September 15, 2014

High waters

Water takes out dock at local livery

Kevin Drescher
The swollen Rifle River flows past were the Rifle River's Campground dock used to be. The river reached flood stage at six feet on Sunday, according to the National Weather Service. It was predicted to reach six point two feet by early Monday, before the waters where expected to start to lowering. Campground manager Laurie Richardson said the water reached as high as the third cement step on the stairs.
Kevin Drescher
Parts of what used to be the Rifle River Campground's dock rest in the middle of the Rifle River on Monday. Campground manager Laurie Richardson said that it broke off late Sunday. The river reached flood stage at six feet on Sunday, according to the National Weather Service. It was predicted to reach six point two feet by early Monday, before the waters where expected to start to lowering.
Kevin Drescher
Rifle River campground manager Laurie Richardson holds up a picture of the what the campgrounds dock used to look like. The dock was wiped out by flood waters. It used to stand right behind her. The river reached flood stage at 6 feet on Sunday, according to the National Weather Service.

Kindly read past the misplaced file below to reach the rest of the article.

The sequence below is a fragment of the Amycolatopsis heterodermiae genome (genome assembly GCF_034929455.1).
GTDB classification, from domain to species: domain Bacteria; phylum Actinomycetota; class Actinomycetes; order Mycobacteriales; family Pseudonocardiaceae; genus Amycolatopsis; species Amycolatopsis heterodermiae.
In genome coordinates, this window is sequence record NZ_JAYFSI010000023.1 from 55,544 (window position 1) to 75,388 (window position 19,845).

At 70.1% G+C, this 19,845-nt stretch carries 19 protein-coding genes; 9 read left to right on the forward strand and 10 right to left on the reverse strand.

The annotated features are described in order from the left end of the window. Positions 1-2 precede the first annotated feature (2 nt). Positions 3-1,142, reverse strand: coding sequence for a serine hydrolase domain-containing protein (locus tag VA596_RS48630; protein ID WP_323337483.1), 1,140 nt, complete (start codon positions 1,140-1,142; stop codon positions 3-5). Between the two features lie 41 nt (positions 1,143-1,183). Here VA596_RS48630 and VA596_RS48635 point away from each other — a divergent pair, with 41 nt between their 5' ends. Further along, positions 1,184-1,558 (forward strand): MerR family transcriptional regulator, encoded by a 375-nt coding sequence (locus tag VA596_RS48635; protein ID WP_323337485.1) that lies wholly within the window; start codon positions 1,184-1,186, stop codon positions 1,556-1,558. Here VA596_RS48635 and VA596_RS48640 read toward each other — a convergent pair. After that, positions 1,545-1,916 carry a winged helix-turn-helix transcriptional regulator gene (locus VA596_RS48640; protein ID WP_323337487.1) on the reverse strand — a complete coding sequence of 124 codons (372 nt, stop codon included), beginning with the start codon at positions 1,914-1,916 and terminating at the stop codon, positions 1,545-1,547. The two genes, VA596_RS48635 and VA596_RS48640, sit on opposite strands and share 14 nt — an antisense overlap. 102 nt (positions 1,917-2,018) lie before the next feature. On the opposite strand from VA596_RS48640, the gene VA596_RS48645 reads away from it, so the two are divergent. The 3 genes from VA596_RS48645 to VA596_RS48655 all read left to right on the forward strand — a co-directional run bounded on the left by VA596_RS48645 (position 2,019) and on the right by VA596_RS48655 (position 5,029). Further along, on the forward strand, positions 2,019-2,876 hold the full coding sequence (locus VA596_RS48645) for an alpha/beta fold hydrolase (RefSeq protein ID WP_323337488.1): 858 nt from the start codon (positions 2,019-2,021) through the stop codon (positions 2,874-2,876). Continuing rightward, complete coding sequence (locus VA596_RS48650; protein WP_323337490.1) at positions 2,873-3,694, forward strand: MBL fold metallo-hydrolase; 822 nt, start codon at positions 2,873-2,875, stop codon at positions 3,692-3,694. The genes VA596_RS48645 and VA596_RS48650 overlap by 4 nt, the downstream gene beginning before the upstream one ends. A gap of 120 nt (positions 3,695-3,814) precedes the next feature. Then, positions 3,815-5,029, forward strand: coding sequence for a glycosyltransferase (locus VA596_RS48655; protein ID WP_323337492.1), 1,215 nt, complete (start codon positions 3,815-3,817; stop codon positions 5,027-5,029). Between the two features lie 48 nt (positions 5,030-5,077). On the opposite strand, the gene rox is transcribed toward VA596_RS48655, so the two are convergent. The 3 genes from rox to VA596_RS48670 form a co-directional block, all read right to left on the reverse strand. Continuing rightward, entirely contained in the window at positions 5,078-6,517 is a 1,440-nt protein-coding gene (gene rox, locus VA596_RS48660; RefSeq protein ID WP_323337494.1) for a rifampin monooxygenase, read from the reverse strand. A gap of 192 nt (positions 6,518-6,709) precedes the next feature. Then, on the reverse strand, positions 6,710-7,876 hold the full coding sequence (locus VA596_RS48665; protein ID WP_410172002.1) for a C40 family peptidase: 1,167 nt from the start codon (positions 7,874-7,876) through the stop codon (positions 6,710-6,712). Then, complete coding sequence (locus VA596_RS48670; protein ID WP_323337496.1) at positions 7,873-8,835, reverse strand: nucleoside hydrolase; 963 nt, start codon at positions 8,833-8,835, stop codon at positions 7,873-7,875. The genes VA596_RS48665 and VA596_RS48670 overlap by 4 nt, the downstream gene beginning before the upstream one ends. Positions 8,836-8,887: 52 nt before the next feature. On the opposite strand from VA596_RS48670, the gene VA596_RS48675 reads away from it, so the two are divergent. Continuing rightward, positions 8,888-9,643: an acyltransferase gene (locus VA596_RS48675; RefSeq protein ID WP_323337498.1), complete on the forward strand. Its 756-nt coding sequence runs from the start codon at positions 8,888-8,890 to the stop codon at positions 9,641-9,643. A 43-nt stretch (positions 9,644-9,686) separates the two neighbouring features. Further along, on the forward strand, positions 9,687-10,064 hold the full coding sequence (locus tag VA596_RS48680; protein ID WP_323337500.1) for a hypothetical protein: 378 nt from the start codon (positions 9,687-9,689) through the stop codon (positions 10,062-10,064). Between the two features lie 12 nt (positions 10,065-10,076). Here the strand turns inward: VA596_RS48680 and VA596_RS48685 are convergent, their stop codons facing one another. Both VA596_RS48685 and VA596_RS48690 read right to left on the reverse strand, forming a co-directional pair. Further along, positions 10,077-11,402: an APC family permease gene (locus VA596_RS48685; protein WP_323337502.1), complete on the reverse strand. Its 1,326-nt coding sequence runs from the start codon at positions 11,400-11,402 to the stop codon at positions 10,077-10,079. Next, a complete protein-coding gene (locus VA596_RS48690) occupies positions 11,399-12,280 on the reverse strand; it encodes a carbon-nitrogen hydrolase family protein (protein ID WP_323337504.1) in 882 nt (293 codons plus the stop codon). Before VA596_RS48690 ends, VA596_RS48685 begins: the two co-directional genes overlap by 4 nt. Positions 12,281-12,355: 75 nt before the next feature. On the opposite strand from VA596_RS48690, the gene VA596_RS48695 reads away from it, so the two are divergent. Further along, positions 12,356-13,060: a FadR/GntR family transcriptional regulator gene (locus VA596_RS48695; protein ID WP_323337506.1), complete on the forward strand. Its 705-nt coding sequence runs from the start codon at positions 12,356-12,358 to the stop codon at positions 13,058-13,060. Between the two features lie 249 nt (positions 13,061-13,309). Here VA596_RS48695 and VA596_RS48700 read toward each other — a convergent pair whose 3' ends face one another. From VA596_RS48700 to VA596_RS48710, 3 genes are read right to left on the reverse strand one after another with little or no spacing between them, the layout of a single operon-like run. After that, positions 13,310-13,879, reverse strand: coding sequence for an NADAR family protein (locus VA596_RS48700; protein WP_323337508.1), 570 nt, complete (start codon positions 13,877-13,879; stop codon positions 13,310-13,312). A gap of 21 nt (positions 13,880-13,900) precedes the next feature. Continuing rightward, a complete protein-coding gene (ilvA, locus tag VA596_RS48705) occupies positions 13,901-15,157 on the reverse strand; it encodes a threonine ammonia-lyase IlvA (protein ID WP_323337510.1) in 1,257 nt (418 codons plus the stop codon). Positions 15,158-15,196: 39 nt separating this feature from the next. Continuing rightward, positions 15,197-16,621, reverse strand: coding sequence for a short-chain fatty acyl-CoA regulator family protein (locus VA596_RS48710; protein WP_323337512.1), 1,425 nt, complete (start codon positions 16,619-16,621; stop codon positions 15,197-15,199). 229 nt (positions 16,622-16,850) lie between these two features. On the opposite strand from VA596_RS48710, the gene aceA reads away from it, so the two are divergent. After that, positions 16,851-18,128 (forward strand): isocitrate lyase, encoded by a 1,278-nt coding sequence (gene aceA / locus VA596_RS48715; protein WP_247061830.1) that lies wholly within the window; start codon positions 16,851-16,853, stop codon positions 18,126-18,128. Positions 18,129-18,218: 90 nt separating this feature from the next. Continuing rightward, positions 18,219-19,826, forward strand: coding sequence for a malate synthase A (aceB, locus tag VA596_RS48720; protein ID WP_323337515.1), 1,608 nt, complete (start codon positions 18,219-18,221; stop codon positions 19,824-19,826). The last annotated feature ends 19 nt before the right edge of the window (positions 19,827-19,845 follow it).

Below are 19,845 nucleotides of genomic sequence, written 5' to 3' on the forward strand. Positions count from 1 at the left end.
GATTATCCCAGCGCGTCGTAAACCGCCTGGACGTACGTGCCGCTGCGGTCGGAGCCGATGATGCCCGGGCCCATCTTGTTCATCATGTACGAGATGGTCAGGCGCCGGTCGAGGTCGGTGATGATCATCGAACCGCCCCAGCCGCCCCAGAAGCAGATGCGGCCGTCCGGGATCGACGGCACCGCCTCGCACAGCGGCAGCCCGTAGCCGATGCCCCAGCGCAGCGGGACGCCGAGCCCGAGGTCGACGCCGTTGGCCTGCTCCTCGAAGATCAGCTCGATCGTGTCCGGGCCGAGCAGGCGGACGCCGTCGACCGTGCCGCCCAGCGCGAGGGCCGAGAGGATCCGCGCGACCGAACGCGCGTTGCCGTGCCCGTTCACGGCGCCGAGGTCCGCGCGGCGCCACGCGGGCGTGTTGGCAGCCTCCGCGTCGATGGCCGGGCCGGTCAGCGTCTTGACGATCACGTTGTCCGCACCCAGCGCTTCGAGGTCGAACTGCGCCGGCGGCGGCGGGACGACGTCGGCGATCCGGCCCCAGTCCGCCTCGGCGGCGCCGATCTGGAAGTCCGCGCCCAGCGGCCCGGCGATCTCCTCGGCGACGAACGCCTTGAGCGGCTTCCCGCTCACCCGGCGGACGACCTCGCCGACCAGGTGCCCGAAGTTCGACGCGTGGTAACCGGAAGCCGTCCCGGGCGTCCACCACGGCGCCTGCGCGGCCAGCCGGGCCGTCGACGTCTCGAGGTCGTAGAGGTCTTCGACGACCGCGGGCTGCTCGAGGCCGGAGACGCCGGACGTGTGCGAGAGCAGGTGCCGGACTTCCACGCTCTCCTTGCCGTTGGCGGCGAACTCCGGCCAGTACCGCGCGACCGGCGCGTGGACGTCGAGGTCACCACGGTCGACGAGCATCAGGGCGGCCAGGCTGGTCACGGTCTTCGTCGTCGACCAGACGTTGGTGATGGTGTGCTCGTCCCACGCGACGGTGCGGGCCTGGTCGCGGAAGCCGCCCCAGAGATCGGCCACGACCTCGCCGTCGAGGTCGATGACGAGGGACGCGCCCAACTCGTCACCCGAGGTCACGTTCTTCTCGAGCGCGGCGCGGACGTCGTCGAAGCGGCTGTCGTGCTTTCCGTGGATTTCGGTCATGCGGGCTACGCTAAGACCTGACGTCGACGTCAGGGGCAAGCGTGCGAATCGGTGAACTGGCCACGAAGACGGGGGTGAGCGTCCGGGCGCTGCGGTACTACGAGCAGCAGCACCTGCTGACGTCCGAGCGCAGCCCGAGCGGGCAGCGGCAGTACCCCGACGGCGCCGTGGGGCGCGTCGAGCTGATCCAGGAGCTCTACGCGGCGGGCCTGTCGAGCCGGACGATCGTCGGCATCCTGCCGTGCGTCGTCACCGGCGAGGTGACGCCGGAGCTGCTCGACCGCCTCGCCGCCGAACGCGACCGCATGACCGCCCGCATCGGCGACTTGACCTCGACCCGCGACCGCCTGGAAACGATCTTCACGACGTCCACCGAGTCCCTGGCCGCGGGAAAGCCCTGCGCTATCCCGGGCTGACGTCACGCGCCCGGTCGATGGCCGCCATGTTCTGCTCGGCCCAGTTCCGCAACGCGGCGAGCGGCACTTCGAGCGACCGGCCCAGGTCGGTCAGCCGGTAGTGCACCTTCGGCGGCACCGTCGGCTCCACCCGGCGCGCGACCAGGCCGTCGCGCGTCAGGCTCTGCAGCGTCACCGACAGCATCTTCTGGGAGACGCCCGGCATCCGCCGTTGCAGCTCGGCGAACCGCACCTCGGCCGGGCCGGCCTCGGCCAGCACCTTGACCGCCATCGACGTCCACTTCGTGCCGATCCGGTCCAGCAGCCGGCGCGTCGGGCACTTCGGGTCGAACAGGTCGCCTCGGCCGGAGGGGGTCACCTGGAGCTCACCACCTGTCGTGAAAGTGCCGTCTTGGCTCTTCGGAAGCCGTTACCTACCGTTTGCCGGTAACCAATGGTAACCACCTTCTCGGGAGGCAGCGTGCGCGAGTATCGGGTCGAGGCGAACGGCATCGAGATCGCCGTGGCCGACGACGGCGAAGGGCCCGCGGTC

Kevin Drescher
Two canoeist canoe down the rifle river on Monday. The river reached flood stage at 6 feet on Sunday, according to the National Weather Service.
Kevin Drescher
The swollen rifle River passes by Whites Canoe in Sterling. In middle of the water is what may be a dock underwater. The river reached flood stage at 6 feet on Sunday, according to the National Weather Service.
Kevin Drescher
Pictured is the swollen rifle river passing underneath the Melita Road bridge, right outside of White's Canoe Livery in Sterling. The river reached flood stage at 6 feet on Sunday, according to the National Weather Service.
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Sterling — Waters on the Rifle River rose steadily over the weekend.

On Sunday evening the national weather service said that the Rifle River had reached it's flood stage level at six feet, and that it was expected to rise to six point two feet.

Rifle River Campground Manager Laurie Laurie Richardson said that the river was moving so fast that they lost their dock to the current.

"I’ve been here 45-years and we’ve never lost a dock," she said until the campgrounds dock floated away late Sunday night. "It rose a good six feet. I've never seen it rise so fast.”

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